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Time to use plastic waste for laying city roads

S. Annamalai

Other States and civic bodies have taken a lead in utilising it

— Photos: G. Moorthy.

Experimental:A portion of Vilachery Road in the city laid with waste plastic, which has withstood the onslaught of rains.

, Dean, Thiagarajar College of Engineering: “Utilisation of waste plastic to lay roads indirectly helps in reduction of emission of carbon gases into the atmosphere.”

, van driver, Thiagarajar Colony: “I have been using the Vilacheri Road for long. It has not developed any pothole since it was laid.”

MADURAI: After the recent rains, Madurai roads shine only in patches. All over the city, they are laid bare, with their guts out. Important thoroughfares like the 80 Feet Road in K. K. Nagar, Anna Nagar Main Road, Tirupparankundram Road (from Palanganatham Junction to Pasumalai), Bypass Road, Theni Main Road, Lake View Road, Kamarajar Road and Alagarkoil Road sport a motley look. There are craters and potholes, partially filled up using concrete or bitumen, which give a two-wheeler rider a nightmare to remember. In interior lanes and bylanes, there is only a trace of a road that existed once.

The other sight is rainwater carriers and underground drainage getting choked with plastic waste. Unable to force its way in stormwater drains, a bountiful downpour has scattered as waste in low-lying areas, inundating many residential colonies.

But what many citizens would have missed is a rare sight of an unblemished road, running to a distance of one km towards Vilacheri from near Mannar Thirumalai Naicker College. This stretch always sports a ‘new look' and has, in technical terms, ‘no pothole,' ‘no cracking,' ‘no deformation' and ‘no edge flaw' characteristics. This was laid on an experimental basis in March 2005, applying a technology of coating aggregate with waste plastic developed by the Department of Chemistry, Thiagarajar College of Engineering (TCE).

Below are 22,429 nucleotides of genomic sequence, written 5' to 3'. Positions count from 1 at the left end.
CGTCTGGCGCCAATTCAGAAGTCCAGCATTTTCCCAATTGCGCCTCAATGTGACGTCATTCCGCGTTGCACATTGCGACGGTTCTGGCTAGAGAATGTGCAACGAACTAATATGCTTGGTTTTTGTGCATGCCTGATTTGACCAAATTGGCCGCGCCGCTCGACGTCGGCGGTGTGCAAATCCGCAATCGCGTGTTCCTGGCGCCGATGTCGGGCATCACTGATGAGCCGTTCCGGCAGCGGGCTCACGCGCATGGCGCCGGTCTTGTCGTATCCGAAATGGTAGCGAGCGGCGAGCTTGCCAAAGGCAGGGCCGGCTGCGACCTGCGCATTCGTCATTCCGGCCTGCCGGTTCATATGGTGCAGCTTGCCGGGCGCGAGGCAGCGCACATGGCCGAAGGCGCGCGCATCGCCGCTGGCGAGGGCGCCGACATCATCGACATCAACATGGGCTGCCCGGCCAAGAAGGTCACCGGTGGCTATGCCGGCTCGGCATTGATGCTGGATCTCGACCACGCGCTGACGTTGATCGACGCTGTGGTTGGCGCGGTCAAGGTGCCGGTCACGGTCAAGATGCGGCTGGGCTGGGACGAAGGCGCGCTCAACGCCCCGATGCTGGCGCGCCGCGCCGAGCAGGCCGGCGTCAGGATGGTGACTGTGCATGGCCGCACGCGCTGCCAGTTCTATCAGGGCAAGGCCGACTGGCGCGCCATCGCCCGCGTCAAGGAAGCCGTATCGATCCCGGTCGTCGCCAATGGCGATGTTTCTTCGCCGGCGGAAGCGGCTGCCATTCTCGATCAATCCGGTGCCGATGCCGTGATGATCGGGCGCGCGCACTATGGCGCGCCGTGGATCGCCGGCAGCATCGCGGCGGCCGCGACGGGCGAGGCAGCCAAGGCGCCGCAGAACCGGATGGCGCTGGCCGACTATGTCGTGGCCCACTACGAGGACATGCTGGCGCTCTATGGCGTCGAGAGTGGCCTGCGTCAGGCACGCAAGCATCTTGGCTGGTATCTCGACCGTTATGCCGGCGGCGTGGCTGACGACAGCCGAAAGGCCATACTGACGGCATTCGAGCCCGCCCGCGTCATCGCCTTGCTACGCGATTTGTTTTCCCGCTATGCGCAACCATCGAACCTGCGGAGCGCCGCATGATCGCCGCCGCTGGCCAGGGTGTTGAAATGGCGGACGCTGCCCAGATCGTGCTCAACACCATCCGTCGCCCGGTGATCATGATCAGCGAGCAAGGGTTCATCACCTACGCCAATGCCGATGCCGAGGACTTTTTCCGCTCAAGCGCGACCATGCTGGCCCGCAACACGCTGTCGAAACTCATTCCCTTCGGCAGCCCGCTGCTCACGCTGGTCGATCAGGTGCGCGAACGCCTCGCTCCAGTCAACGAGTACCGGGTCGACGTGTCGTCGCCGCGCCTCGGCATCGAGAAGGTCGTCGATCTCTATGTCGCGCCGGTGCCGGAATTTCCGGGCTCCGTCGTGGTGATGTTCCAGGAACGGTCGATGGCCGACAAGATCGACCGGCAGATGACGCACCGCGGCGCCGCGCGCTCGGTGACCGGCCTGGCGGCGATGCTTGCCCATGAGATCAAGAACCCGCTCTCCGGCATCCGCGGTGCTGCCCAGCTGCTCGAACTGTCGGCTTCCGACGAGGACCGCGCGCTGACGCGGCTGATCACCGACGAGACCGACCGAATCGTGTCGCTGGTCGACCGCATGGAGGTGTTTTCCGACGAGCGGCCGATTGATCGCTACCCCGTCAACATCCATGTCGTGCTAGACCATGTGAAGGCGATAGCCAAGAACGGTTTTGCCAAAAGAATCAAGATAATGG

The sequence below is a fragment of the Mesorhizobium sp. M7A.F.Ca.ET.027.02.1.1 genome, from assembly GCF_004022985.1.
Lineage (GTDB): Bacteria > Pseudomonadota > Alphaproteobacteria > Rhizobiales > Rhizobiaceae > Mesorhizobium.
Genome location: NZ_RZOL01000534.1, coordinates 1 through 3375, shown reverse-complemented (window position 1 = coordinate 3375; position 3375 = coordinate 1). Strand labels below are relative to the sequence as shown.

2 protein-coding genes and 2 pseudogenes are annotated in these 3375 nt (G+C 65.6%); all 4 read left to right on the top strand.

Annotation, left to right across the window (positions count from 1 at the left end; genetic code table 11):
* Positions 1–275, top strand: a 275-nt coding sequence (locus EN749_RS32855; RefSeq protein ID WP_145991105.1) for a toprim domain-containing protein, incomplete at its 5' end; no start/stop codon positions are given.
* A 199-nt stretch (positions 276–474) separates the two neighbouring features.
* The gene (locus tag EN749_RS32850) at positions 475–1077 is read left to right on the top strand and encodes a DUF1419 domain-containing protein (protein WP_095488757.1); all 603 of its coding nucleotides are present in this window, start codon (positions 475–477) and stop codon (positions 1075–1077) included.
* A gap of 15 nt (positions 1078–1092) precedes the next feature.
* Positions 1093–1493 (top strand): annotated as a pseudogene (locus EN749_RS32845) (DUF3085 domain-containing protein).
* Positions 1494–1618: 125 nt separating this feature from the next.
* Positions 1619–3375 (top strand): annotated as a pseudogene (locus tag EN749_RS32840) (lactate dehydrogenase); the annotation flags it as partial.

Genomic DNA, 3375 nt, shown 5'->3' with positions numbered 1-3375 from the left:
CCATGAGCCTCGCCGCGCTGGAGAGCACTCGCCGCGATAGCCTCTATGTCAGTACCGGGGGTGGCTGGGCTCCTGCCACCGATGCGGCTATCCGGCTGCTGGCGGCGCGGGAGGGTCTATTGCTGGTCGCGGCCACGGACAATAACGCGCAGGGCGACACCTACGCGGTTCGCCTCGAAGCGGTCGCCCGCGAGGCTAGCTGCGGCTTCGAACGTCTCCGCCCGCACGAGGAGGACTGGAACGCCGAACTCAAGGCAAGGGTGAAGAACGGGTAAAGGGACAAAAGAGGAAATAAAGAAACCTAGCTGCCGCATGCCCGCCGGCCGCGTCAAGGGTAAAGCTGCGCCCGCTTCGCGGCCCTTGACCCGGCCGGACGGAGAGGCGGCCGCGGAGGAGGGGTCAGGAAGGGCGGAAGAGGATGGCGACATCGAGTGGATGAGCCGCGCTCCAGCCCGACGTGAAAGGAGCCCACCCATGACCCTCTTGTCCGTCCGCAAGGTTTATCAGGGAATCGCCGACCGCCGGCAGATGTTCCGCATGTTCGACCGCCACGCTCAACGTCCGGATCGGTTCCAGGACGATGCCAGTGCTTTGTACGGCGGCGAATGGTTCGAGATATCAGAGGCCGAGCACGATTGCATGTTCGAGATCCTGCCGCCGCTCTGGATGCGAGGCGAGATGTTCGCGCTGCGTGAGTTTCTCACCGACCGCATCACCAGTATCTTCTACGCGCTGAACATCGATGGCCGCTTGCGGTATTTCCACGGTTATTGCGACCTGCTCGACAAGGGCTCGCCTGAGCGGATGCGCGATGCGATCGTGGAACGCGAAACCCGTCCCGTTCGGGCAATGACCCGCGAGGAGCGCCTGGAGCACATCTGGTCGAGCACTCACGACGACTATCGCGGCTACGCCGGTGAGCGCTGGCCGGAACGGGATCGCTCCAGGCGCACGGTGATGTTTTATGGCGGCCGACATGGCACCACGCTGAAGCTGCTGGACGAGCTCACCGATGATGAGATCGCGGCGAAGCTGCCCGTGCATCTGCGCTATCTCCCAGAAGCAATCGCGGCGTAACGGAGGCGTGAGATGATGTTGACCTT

In the last few months, the Madurai Corporation has spent about Rs 30 lakh in providing cosmetic touches to the battered roads. It spends more every month on solid waste management, which includes safe segregation and disposal of used plastic. According to a Corporation study, the city generates 288 tonnes of domestic waste, which accounts for 64 per cent of the total solid waste per day. Commercial waste accounts for 24 per cent (108 tonnes) and hospitals and clinics contribute 18 tonnes (4 per cent). The weight of used plastic in the solid waste in the city is 0.7525 per cent, against 29 per cent vegetable and fruit and 24.36 per cent food waste. Over 50 per cent of solid waste is biodegradable while plastic waste has been a nagging problem for civic authorities.

Other States and civic bodies have taken the lead in utilising plastic waste for laying roads, using the TCE technology. But Madurai, for long, has not taken any serious initiative to exploit a technology available at home. The process facilitates on-the-spot use of waste plastic wherever a road is to be laid. The cost is less as the quantity of bitumen used is less. Even after five to six years, ‘plastic roads' have not shown any “pot holes, rutting or raveling.” The Central Pollution Control Board has acknowledged that the process of road laying using polymer-aggregate-bitumen mix facilitates doubling of road strength, improved resistance to water stagnation, less bleeding during summer and reduction in consumption of bituminous mix.

In its guidelines for the use of plastic waste in rural road construction, applying the TCE technology, the National Rural Roads Development Agency has stated that ‘plastic roads' have increased load withstanding property and there is a substantial increase in road life. The “maintenance cost of the road is almost nil,” it says. It has directed the States to contact R. Vasudevan, Dean, TCE, for technical guidance in laying ‘plastic roads' in rural areas.

Many States have approached Dr. Vasudevan for laying even urban roads. The New Prabhadevi Road in Mumbai was relaid as ‘plastic road' on December 7, 2004. On November 26, 2010, the Jamshedpur Utilities and Services Company, a Tata enterprise, has approached TCE for using plastic waste in laying roads in Jamshedpur, rated as the seventh most clean and hygienic city among 450 cities in India. In Madurai also, there have been attempts to involve the public, especially school children, in safe disposal of plastic waste. In this endeavour, corporation schools have joined hands with organisations like Soroptimist International, Madurai chapter, in segregating plastic, which will be used for road laying. Sri Sundareswara Vidyasala Matriculation Higher Secondary School at Attukulam village near Melur has a road entirely laid with the plastic waste collected by students in Melur.

If only plastic waste had been utilised in road laying, the city roads would have been the envy of visitors from outside Madurai.

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